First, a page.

Most keys in the input file for ADF are optional. Default values are used for omitted keys. Assuming the default values are sensible, short input files can often be used. We will examine first the minimal input that is required to run ADF. Having read that part, you can start to do calculations.
The following input will run a geometry optimization on water, using a (almost) minimal input:
ATOMS O 0 0 0 H 1 1 0 H -1 1 0 End Basis End Geometry End
This is the input for the ADF program. You need to store it in a file, and pass it as standard input to ADF.
For example, assume you have stored the above input in a file in. Also assume that the $ADFBIN directory is in your $PATH. Then you run ADF using the following command:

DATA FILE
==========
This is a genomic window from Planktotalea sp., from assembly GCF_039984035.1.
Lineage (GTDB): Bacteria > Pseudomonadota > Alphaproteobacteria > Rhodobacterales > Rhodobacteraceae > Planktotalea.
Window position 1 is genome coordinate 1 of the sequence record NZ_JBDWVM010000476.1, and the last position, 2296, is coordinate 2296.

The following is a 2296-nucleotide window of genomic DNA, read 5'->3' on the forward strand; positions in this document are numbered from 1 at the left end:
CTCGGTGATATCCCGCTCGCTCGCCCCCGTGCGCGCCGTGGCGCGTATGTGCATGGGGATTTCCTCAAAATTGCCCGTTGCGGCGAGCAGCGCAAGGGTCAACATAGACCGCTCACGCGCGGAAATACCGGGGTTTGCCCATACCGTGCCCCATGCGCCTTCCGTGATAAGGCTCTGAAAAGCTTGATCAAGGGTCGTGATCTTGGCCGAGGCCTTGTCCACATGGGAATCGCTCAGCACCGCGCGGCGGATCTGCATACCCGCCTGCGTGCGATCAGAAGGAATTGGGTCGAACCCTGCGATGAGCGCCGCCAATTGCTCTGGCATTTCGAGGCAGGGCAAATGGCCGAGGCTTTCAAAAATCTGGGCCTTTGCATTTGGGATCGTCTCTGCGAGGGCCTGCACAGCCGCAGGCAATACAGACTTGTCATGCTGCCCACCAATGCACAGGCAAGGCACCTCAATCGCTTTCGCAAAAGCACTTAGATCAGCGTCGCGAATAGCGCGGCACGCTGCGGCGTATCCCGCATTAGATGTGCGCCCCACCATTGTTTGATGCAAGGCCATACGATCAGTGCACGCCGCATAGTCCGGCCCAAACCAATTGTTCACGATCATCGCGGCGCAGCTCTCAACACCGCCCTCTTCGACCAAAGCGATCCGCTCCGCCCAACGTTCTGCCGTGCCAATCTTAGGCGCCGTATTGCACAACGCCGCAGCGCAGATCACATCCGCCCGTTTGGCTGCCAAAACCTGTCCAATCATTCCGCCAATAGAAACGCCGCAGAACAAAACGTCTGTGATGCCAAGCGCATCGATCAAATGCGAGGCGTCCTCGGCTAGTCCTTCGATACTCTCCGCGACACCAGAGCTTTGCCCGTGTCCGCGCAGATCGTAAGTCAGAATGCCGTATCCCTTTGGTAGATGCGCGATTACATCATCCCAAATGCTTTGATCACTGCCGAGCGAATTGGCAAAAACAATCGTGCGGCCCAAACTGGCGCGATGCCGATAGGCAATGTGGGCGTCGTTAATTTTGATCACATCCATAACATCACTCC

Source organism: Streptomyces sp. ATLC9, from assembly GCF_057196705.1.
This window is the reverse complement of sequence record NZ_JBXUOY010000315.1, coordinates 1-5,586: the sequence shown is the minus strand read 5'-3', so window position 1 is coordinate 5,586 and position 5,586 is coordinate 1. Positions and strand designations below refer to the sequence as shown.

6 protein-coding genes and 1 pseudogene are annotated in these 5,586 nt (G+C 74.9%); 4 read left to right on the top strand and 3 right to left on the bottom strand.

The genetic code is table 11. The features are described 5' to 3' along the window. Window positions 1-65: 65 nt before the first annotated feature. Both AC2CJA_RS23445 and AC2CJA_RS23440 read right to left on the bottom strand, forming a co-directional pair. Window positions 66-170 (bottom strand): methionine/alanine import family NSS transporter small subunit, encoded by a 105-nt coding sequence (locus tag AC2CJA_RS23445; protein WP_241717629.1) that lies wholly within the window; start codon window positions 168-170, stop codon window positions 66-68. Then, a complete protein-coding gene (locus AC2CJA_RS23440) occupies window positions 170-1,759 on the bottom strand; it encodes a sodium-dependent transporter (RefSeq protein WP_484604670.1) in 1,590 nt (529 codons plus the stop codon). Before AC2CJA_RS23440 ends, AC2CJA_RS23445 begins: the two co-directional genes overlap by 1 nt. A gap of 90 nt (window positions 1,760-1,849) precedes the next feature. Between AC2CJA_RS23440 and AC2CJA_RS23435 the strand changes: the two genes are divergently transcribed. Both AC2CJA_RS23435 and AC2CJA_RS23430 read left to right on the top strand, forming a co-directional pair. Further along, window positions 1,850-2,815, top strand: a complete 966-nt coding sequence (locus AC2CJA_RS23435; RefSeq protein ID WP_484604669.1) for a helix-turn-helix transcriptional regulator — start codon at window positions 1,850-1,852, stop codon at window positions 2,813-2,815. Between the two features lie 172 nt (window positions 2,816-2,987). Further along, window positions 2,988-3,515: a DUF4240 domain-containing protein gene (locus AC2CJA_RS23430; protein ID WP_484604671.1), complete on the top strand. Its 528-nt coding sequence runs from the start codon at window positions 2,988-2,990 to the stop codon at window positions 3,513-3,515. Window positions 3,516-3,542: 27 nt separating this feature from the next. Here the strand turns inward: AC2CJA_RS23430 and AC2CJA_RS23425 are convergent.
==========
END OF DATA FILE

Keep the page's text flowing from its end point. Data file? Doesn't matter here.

adf <in >out
ADF will run, and the resulting output will be stored in the file out. If you examine the contents of this file, you will find that ADF has actually run three times: two create runs, and one geometry optimization. The fragment files produced by the create runs are saved in t21.H and t21.O, for hydrogen and oxygen respectively.
Like in the Examples, one can put the call to adf inside a shell script, for example, the content of the file ‘example.run’ could be like:
#! /bin/sh $ADFBIN/adf << eor ATOMS O 0 0 0 H 1 1 0 H -1 1 0 End Basis End Geometry End eor
The shell script ‘example.run’ needs be executable, if it isn’t you will need to make it executable, e.g.
chmod u+x example.run.
The ‘example.run’ file needs to be executed as a shell script, not as input to ADF.